Another point is worthy of notice. The Adm iralty
Minute, Paragraph 3 (d) states that the "heel to starboard
very slowly increased, until a transverse inclination of
18 deg. to 20 deg. was attained before the lurch began. "
And, in Paragraph 7 of Mr. White's reporb, it is stated
tha.t "bad the ports in battery and turret and the armour
door b een closed, and water excluded from both battery turret, the Victoria would not have capsized." This
conclusion appears very doubtful. To my mind the
"very slow " increase of heel up t o 20 deg., and then the
sudden change t o "the final lurch which led to the capsi~ing, " indicated not m erely an accession of inflow of
water through the turret ports and door, but that the
ship at that angle of about 20 deg. bad reached her then
vanishing_point of stability (due to her waterlogged condition). The calculated angle of stability has
been stated to be 67! deg. , but practical seamen, who
ha ve carefully considered the great buoyancy of the lower
part of the ~ hip and the hea,y top weights, will be slow
t o believe that, even when free of water, the Victoria
have heeled anything like 67~ deg. without cap

Sl~ tng.



Sta,-A correct. un?erstandins uf the causes of the
Victoria's foundermg l t! so essential for the safety of ou r
p~esent battleships of somewhat similar type, a:nd as
tt. guide for future designs, that I shall feel .glad If you
can fi nd space in. EN~INEERIKG for the r~marhks
t o assist in eluc1datmg the truth. In dea.lmg t e
subject, I do not propose here to express any opm~on _o n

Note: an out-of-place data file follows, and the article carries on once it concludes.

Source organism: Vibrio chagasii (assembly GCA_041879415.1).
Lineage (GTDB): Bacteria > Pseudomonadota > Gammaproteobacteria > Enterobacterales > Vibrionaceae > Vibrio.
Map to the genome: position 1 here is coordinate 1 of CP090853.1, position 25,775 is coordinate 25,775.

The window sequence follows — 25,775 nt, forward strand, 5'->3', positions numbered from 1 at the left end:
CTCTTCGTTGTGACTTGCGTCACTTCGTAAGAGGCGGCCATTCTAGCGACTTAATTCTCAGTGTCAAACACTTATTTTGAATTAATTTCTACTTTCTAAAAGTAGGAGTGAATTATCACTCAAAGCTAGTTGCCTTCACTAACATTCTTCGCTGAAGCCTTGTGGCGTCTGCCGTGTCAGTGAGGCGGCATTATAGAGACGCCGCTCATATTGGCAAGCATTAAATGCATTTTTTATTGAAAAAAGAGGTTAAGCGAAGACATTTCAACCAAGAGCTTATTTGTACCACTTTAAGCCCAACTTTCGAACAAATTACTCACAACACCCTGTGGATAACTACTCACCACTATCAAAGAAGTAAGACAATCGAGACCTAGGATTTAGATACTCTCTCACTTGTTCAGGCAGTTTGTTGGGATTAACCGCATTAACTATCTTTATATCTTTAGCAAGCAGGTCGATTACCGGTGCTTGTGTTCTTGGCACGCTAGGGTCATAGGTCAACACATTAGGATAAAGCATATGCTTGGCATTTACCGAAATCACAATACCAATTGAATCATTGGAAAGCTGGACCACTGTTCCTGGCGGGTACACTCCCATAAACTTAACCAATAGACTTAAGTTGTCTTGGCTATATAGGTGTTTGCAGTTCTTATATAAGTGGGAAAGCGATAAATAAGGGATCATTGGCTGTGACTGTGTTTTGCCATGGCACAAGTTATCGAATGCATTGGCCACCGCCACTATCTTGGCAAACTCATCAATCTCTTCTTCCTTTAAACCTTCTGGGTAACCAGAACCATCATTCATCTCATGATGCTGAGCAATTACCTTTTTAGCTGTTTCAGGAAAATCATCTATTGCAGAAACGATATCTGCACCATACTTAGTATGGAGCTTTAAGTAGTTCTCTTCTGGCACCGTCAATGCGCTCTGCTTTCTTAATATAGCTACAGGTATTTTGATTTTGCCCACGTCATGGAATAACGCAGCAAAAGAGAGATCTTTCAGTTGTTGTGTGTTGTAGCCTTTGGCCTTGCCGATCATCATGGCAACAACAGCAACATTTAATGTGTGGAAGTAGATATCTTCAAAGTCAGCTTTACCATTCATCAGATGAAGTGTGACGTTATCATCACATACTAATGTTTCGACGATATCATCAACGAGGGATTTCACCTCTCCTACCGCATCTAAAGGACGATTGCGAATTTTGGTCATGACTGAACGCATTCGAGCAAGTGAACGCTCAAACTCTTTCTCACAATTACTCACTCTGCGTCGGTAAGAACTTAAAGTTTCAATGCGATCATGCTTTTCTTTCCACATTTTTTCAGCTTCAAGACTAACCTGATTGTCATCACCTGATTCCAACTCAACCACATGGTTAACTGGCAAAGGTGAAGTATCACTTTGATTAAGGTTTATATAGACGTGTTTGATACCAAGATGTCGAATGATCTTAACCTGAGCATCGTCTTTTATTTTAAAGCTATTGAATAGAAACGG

the Admiralty Minute of October 28, apport10nmg
credit or blame t o the officers and others whose conduct
may h:\ve been in question. I will confiae myself t o the
more important Admiralty Minute of October 30, coverin the report of Mr. W. H. White, A ssistant Controller,
m:rely first observing thab the members of the Victoria
court -martial, in declaring themselves incompetent to
ex rf'ss an opinion as to the causes of the capsizing of the
Vi~toria. were, I think, too modest, and did themselves
injustice. If our highly-trained officers. a~e re~lly .not
competent t o express an opinion tbereon, 1t 1s qUlte time
t o substitute such subjects as mensuration of solids and
calcul ation of moments of stab:lity and trim for Latin
in the naval curric:llum. Naval officers wh~, for want. of
a. little kn owledge of scientific and. mecbar;ncal pursmts,
~ t 0 ha ve a blind faith 1n Admiralty expert&,
0 bl .

n these days
are an anac ronism I

As the matter now rest s, a. valuable shtp and many
1.1ves b a ve b een 1os t ,. ..""' full report of the d epartment
res onsible for the ship's design and construction
bee~ made . and this report (although entirely ex p arte)
' ,.
t d by the press and the public as
appears to ue accep e
incontrovertible truth, and quite satisfact~ry. I s not
this eneral acceptance of the Admiralty Mmute rather
d d
t equire sc,mething m ore than
Pf remhaturel. at~
'J wboeunto .:a.tertight doors- regulations
res refu
a tons
a ffect ...ventilation and w 1.ll be very
t h. at Wl pro a Y 8 )
of obsM
' o the whole, admirable
1 es, n

t th e princi pal p~int t o wh1ch I des1re